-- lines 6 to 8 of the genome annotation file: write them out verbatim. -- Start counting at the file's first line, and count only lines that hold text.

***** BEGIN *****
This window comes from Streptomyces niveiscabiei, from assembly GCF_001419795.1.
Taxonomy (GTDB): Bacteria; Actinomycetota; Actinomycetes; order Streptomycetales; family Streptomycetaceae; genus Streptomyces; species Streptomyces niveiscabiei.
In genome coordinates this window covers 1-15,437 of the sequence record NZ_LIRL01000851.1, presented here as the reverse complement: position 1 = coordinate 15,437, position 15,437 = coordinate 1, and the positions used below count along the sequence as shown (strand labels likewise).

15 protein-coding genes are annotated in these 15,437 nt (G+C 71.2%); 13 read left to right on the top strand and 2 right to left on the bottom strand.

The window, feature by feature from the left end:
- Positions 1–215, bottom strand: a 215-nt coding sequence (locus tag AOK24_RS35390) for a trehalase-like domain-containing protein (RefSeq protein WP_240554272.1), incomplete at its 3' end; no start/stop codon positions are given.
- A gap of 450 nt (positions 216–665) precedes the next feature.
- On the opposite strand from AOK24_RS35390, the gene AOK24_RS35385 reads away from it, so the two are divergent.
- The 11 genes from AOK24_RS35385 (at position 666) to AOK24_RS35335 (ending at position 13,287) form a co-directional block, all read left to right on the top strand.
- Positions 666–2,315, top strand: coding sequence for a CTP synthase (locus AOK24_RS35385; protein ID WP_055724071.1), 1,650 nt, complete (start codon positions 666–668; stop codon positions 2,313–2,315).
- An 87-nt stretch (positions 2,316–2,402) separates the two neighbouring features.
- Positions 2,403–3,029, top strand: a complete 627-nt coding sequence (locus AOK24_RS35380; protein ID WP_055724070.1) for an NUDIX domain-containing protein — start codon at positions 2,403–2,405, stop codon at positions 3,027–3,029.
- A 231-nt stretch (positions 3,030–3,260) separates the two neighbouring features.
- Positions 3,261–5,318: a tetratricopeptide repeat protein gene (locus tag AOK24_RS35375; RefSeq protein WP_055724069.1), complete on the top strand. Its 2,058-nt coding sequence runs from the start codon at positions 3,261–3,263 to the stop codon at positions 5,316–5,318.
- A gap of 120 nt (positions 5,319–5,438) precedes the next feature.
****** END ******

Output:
- Positions 1–215, bottom strand: a 215-nt coding sequence (locus tag AOK24_RS35390) for a trehalase-like domain-containing protein (RefSeq protein WP_240554272.1), incomplete at its 3' end; no start/stop codon positions are given.
- A gap of 450 nt (positions 216–665) precedes the next feature.
- On the opposite strand from AOK24_RS35390, the gene AOK24_RS35385 reads away from it, so the two are divergent.